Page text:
I was at my Rotary Club meeting yesterday and many friends, most of whom are not Jewish, struggled to find the right words to say to me.
“I think, ‘Happy New Year’ is appropriate” they said. “Do I say, ‘Happy Yom Kippur’ too?”
Well, not exactly.
I often explain to friends who aren’t Jewish that the intensity of these Days of Awe is akin to Christmas, Holy Week and Easter, except within a ten day time period. Then they get it.
When then are the appropriate greetings? It depends on the day.
On Rosh Hashanah we wish each other, “L’shanah Tovah Tikateivu-May you be inscribed for a good year.” We hope that during these Ten Days of Awe, God will write our names into the Book of Life and extend upon us another year of blessing and promise. I won’t go into the theological difficulties that this presents, however, the sentiment is definitely heartfelt and positive.
During the Ten Days between Rosh Hashanah and Yom Kippur we shift our wish to “G’mar Hatimah Tovah“-which literally means “A good final sealing” but is more commonly understood to mean, “may you be sealed (into the Book of Life) for good.
When we begin Yom Kippur we acknowledge that the “sealing process” is not yet complete. Our tradition expects us to make amends for the wrongs we have done and ask forgiveness from those whom we’ve hurt. We embark on a journey that symbolizes a spiritual death and rebirth.
Some ritual practices of Yom Kippur include refraining from wearing leather or wearing white clothing (a symbol of purity). However, the most dominant feature of Yom Kippur is our fast. We refrain from food and water (unless one cannot due to health reasons); the physical affliction of hunger and fatigue that we feel on Yom Kippur afternoon especially helps us experience the spiritual affliction that Yom Kippur generates within each of us. However, the uplifting concluding service of Ne’ilah (at the end of the day) gives us hope and resolve. Even as the day darkens, we see and feel the light of hope and renewal guiding us back.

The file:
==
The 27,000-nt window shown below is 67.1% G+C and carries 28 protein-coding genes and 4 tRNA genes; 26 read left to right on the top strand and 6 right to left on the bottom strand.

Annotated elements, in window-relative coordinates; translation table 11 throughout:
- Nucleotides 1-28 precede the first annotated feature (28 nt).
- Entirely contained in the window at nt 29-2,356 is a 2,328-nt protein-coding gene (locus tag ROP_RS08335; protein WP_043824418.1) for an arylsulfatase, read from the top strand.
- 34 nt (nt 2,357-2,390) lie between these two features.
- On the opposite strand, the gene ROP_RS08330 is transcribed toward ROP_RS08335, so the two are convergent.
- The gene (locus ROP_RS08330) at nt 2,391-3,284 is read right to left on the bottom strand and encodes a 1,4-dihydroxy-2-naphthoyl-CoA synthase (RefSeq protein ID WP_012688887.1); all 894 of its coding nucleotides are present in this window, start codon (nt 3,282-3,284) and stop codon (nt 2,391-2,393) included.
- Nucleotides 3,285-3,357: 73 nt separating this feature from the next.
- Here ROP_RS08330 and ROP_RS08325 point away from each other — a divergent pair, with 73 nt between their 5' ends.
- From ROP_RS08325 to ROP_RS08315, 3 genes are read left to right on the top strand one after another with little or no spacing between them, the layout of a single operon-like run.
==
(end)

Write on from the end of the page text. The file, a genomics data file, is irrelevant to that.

The traditional words to say when we see people tonight (in addition to Shabbat Shalom of course) is “Tzom Kal-May you have an easy fast.” This greeting speaks to the basic work of this day. Repentance, prayer and charity, our text suggests, enables us to be inscribed for good in the Book of Life. Fasting on Yom Kippur helps to elevate our words of repentance and prayer.
I look forward to spending most of the next 24 hours together. As the day descends towards darkness, I still wish you “G’mar Hatimah Tovah” and later this evening, “Tzom Kal.”
May 5778 be for you and your loved ones a year of healing and wholeness, blessing and promise.
Shabbat Shalom and G’mar Hatimah Tovah,
Rabbi Charles K. Briskin